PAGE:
VANCOUVER — To watch the Whitecaps fall 4-1 on the road to the New England Revolution on Saturday, you got the distinct feeling Vancouver’s players had their heads elsewhere.
Back in Vancouver, perhaps, dreaming of getting off to the right start in the first leg of the Amway Canadian Championship final against Toronto FC in midweek.
Truth be told, Saturday’s loss was more than a simple case of mental absenteeism — head coach Martin Rennie left captain Jay DeMerit, star striker Camilo and veteran John Thorrington in Vancouver to rest up for Wednesday’s big match at BC Place.
Those lineup decisions were the first key indicators that Rennie is prioritizing Canada’s top professional soccer competition over Major League Soccer play.
That’s not to say the Scotsman dressed a “B” team. Joe Cannon, Alain Rochat, Lee Young-Pyo, Jun Marques Davidson, Davide Chiumiento, Gershon Koffie, Omar Salgado, Sebastien Le Toux and Eric Hassli will all be in with a shot to start on Wednesday. But resting the club’s captain and his central defensive partner Martin Bonjour was a major show of intent.
Rennie described his team’s performance on the weekend as “flat,” noting the Whitecaps even appeared to have low energy levels before Hassli’s fifth-minute opening goal.
Still, 4-1 was a harsh score line which didn’t reflect the ebb and flow of the game.
While Vancouver has salvaged points from games in which they have been the inferior team — 1-0 wins over Chivas USA and the Columbus Crew come to mind — Saturday’s game represented the opposite.
Despite dominating possession with 57.9 per cent control, the Whitecaps found themselves on the wrong end of a fairly lopsided score. So what happened?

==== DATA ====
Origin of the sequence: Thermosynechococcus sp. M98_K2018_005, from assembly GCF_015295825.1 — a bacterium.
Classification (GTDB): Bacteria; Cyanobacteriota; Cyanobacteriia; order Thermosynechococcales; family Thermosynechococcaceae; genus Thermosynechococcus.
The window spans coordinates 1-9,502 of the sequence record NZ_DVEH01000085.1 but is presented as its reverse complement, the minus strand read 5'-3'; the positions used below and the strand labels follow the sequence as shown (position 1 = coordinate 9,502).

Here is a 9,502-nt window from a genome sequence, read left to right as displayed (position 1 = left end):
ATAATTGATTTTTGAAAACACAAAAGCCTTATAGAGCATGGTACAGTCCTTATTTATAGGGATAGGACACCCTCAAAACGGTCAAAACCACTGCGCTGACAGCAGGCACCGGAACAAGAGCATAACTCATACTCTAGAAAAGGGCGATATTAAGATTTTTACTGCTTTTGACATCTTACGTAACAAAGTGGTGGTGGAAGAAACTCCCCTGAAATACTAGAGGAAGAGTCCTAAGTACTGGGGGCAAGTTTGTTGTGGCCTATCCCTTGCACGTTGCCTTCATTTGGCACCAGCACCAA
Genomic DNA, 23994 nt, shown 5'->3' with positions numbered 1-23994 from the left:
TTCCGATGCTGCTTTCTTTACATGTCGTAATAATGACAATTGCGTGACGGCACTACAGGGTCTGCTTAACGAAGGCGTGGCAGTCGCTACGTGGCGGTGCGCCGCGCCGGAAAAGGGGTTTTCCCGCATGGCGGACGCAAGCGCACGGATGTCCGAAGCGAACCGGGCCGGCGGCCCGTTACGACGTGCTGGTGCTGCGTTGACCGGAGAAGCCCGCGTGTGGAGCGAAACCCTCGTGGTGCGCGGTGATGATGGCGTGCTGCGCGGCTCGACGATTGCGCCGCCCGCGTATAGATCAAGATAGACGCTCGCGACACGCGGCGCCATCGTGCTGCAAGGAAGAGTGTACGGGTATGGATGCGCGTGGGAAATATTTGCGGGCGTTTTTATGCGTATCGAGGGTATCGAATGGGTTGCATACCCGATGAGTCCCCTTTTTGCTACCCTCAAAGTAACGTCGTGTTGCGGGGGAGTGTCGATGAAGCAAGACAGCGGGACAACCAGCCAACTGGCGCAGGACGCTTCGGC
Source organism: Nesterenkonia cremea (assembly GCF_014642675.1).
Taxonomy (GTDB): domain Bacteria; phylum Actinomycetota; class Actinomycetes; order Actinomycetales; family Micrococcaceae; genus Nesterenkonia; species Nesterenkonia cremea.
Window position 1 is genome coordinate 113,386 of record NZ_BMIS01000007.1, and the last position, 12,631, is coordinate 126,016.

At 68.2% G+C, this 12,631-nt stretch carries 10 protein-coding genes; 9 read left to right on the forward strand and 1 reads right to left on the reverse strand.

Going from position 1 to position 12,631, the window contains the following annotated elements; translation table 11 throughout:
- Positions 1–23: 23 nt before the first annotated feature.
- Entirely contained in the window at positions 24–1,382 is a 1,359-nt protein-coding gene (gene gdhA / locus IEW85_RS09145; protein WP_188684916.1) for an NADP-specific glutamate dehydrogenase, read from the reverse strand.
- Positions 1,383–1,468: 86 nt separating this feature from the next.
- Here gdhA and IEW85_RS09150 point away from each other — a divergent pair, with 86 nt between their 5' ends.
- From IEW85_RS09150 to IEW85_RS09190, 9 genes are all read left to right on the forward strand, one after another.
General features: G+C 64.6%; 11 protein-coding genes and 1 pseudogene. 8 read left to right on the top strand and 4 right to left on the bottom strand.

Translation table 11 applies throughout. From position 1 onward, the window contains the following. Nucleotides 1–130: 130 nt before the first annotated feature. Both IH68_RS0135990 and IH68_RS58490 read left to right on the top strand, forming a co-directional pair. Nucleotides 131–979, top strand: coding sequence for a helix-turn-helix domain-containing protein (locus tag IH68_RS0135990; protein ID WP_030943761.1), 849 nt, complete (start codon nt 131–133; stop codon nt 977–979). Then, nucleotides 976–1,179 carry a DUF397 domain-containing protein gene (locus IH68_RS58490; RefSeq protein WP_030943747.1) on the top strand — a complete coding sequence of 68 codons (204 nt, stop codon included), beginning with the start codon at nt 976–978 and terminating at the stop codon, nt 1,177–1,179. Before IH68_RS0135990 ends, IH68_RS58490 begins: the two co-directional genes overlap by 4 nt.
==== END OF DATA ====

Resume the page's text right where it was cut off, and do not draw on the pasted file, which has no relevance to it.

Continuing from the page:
Well, as Rennie admitted to reporters after the match, the central pairing of Carlyle Mitchell and Rochat didn’t quite work as planned. Mitchell had a bit of an adventure, often turning simple plays into potentially dangerous situations by overplaying the ball at times rather than keeping it simple.
Possession football is ultimately the way every team should strive to play, but there comes a point when even the most principled of purists must shout “hoof it, Carlyle!”
But it wasn’t simply Mitchell’s unwillingness to make the simple play while on the ball that led to problems. There were also several instances of simple poor judgement in terms of aerial clearances, and of course the Trinidadian defender’s unfortunate involvement in Shalrie Joseph’s goal, as he essentially teed up the New England skipper when he failed to react quickly enough to a Saer Sene cross.
The normally steady Rochat didn’t have his best night either, allowing Sene to turn him for the game winner, perhaps showing for the first time that his mobility following his MCL strain might not yet fully be back at 100 per cent.
So, the bad news for the Whitecaps? They seemed to lack focus against the Revolution.
The good news? Injecting DeMerit, Bonjour, Camilo and Thorrington into the team for Wednesday’s vital contest against TFC will give the group a massive boost.
If Rennie’s rotation results in the club advancing to the CONCACAF Champions League through becoming Canadian Champions, Saturday’s loss will certainly be reflected on as a sacrifice worth making.
Martin MacMahon is a Vancouver-based writer who covers the Vancouver Whitecaps FC for Goal.com. Follow Martin on Twitter